Dye’s changes included completely rebuilding five holes, adding fairway bunkers and mounds to better define holes, and rebuilding greens and tees. At the same time, a modern irrigation system was installed.

The course, a certified Audubon Cooperative Sanctuary (meaning it provides and maintains wildlife habitat, recycles water and manages the landscape responsibly), attracts all kinds of birds and animals and sprouts plenty of flora on the edges of the rough bordering fairways.

Some of these fairways parallel each another, giving the course an even wider look at a few junctures. Both Bell and Dye used towering date palms and decades-old tamarisks to delineate the driving corridors.

The last line of defense, as always, is Furnace Creek GC’s putting surfaces. The greens here are quite small and very difficult to read; it’s hard to discern the fall line when you’re playing golf at the lowest place on the continent. There are few bunkers and water enters play on nine holes.

Furnace Creek has a 34-36 routing, with the front side offering trio of par-3s and a single par-5, while the back has only one par-3 and one par-5. Seven of the track’s par-4s play less than 351 yards (but remember the low altitude).

The toughest stretch is likely hole Nos. 5-7, which starts with a 573-yard par-5, continues with a 440-yard two-shotter, and ends with a 351-yard par-4 that asks for a pinpoint drive between a pair of tall trees at the head of the landing area. Furnace Creek’s best hole is the 304-yard par-4 15th, a dogleg-left that requires a dead-on drive to have any chance at attacking the elevated green.

Because of its relative seclusion, Furnace Creek is typically played by guests at The Oasis at Death Valley (which was formerly called the Inn at Furnace Creek and the Ranch at Furnace Creek). The result is that scheduling tee times is easy as long as a tournament is not on the books.

Since June 2011, Furnace Creek has been the home of the Heatstroke Open, a two-day event played at or near the height of summer. It’s golf at its most extreme, and – like just about everything else in Death Valley – more about survival than superlatives.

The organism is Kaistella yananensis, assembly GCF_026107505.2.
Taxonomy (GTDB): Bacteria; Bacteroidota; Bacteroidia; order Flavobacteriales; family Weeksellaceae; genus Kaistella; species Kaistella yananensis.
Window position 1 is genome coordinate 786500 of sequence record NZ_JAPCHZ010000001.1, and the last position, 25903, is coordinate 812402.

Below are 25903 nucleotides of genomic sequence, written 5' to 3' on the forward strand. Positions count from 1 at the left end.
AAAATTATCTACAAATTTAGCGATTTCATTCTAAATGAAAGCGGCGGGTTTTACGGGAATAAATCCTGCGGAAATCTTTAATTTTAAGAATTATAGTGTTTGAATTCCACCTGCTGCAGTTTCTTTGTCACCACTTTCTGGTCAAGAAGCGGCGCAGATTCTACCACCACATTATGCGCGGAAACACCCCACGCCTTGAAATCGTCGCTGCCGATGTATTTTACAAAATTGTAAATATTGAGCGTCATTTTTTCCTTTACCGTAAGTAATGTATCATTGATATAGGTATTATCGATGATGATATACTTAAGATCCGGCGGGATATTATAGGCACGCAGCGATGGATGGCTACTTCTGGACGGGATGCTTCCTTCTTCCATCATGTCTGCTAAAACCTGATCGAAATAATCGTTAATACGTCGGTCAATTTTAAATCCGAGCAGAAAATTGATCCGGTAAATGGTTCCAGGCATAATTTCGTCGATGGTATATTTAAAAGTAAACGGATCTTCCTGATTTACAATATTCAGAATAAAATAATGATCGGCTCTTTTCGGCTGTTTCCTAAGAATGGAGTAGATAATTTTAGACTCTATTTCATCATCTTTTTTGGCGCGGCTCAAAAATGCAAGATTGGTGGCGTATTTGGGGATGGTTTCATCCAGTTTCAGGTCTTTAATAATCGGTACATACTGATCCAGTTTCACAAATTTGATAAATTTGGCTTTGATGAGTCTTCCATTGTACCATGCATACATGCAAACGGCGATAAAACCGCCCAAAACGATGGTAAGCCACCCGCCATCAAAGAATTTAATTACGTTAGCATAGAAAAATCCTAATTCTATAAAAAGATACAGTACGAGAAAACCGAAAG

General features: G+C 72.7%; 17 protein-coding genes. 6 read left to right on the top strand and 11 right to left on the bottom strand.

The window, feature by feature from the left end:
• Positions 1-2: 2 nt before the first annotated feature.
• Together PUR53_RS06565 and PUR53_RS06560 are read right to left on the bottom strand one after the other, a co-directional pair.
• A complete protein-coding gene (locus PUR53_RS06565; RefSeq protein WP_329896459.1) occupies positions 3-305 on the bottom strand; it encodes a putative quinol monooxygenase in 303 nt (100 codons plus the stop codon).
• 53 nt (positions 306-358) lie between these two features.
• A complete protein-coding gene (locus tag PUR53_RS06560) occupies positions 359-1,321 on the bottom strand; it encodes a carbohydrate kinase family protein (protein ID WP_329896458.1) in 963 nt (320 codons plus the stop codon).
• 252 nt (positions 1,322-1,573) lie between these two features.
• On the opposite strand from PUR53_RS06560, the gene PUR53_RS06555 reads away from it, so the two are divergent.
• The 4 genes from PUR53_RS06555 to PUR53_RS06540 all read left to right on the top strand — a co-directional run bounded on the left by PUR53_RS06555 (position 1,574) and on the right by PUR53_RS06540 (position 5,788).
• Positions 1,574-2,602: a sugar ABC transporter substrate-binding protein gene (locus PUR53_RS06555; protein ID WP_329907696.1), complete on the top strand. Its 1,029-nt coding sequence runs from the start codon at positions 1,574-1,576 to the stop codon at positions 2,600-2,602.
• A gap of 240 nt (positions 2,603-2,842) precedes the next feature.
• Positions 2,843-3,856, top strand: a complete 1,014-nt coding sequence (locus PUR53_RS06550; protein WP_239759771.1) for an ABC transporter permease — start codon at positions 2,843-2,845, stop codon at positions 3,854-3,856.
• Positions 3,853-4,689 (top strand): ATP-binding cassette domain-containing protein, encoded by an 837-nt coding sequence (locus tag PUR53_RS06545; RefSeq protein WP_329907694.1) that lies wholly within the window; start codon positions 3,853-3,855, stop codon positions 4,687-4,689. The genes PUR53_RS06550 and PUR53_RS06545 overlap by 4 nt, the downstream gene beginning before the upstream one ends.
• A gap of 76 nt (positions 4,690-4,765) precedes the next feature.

Keep two things in mind when playing here: first, continually hydrate while in the sun, as even in the cooler months, the lack of humidity will sap you faster than you realize; secondly, this is a course you cannot afford to like lightly in any way.

The resort is operated by Xanterra Parks and Resorts, a company that has received scads of awards for its environmental stewardship, from one of the largest solar installations in the country to sustainable cuisine. Xanterra is the first U.S. hospitality company to commit to an absolute reduction target in greenhouse gas emissions (through a partnership with the World Wildlife Fund), and the only hospitality company to actually achieve that goal.

When done playing 18 holes, hike the many jagged rock formations and sand dunes along the California-Nevada border, including Devil’s Golf Course, a beautiful but stark landscape formed by an evaporated salt lake. It’s not a real golf course, and its salt ridge can be razor-sharp.

Visitors can also venture to Scotty’s Castle, a boondoggle that is a window into the life and times of the Roaring 20s and the Great Depression. It was and is an engineer’s dream estate, a wealthy matron’s vacation home and a man-of-mystery’s hideout and getaway.

Then there’s The Racetrack, a dry lakebed best known for its strangely “moving” rocks. Although no one has actually seen the rocks move, the long meandering tracks left behind in the mud surface of the playa attest to their activity.

Another place to see is the Mesquite Flat Sand Dunes, which rise nearly 100 feet above the desert floor. Late-afternoon light accentuates the ripples and patterns, while morning is a good time to view the tracks of nocturnal wildlife. Moonlight on these dunes can be magical, yet night explorers should be alert for sidewinder rattlesnakes in the warm season. It was here that the Tatooine scenes in the “Star Wars” series were filmed.